2019 MSWC Winning Student Poster Highlight: Cellulose-based Food Packaging Products
Using Industry for Change: Cellulose-based Food Packaging Products
Shayla Rose Kleisinger, University of Maine
First Place (tie)
Through an Interdisciplinary Undergraduate Research Collaborative (IURC) grant from the University of Maine and with Diana Davis Spencer Foundation funding through the Mitchell Center’s Partnership for a Sustainable Maine project, Shayla Rose Kleisinger is investigating how alternative food-packaging materials might both reduce plastic waste and help improve the shelf life of perishable foods.
Her research focuses on the use of biomaterials such as extremely thin, plant-based (cellulose) nanofibers (a human hair is about 80,000 nanometers thick) to replace non-biodegradable plastic food packaging. The research investigation is under the guidance of Balu Nayak, associate professor of food processing and Caitlin Howell, assistant professor of biomedical engineering.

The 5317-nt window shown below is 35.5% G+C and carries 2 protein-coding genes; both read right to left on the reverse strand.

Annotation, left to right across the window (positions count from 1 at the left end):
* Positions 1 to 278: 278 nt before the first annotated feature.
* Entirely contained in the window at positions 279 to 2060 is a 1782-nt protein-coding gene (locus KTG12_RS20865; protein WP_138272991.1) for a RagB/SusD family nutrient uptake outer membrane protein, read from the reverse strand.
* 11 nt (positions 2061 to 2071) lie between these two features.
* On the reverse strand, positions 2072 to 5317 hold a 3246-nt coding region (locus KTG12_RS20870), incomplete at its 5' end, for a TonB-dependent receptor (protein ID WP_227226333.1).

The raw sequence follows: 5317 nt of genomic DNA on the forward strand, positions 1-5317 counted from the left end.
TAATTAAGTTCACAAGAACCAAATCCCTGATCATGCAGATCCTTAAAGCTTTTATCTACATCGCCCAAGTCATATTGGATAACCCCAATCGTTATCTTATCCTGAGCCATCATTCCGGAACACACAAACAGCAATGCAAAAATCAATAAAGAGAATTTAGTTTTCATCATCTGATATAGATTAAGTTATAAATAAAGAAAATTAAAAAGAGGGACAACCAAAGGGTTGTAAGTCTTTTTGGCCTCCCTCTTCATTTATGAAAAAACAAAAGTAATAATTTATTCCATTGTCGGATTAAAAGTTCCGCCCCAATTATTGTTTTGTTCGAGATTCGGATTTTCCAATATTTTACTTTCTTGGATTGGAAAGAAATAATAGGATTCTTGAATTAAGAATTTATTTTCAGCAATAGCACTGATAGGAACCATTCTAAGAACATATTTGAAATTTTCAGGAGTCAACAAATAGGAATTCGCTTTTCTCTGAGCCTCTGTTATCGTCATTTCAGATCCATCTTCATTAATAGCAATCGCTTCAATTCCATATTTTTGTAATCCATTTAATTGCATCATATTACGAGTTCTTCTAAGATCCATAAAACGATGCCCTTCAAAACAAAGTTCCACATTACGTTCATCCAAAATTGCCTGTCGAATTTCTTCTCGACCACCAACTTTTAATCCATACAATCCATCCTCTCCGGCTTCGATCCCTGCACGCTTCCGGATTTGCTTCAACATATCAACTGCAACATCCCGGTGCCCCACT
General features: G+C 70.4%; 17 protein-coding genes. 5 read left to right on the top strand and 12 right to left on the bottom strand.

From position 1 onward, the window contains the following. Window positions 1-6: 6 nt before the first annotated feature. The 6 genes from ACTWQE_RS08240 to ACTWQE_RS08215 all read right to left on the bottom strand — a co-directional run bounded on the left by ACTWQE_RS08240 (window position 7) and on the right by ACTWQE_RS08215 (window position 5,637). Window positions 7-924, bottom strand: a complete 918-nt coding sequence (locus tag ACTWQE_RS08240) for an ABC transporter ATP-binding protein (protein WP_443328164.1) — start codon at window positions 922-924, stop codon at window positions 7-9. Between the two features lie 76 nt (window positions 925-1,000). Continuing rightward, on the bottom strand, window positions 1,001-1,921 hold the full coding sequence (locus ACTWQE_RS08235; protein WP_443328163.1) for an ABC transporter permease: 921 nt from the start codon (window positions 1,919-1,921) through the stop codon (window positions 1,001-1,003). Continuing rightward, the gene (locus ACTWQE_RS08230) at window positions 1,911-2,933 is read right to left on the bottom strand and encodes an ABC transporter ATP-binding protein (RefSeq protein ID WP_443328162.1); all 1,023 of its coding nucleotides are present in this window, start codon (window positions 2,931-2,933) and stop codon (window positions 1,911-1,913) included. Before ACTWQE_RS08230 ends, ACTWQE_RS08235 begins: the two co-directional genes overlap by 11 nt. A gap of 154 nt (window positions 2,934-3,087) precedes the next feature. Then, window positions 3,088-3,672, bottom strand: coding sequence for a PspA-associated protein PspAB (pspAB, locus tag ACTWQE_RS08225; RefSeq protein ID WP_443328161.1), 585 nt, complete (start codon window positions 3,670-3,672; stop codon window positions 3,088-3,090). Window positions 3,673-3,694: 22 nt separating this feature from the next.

The project is extremely relevant to understanding the feasibility of using cellulose nanofibers that incorporate a chemically-associated layer of food-grade oil to allow for the creation of an anti-adhesive barrier that discourages bacterial growth, while remaining food-safe.
“In the future, our plan is to test the developed packaging materials with different types of food products to evaluate their shelf-life improvement and co-relate that to the reduction in food waste,” notes Kleisinger.
This project is one of five undergraduate research projects included in a team-based learning group advised through the interdisciplinary Materials Management team at the Senator George J. Mitchell Center for Sustainability Solutions.
Coordinated by Brieanne Berry, a Ph.D. candidate in anthropology and environmental policy, the group is working to connect these five research projects through a call to action from the State of Maine to consider the use of pre-existing infrastructure to combat food waste, along with the larger policy implications of the work.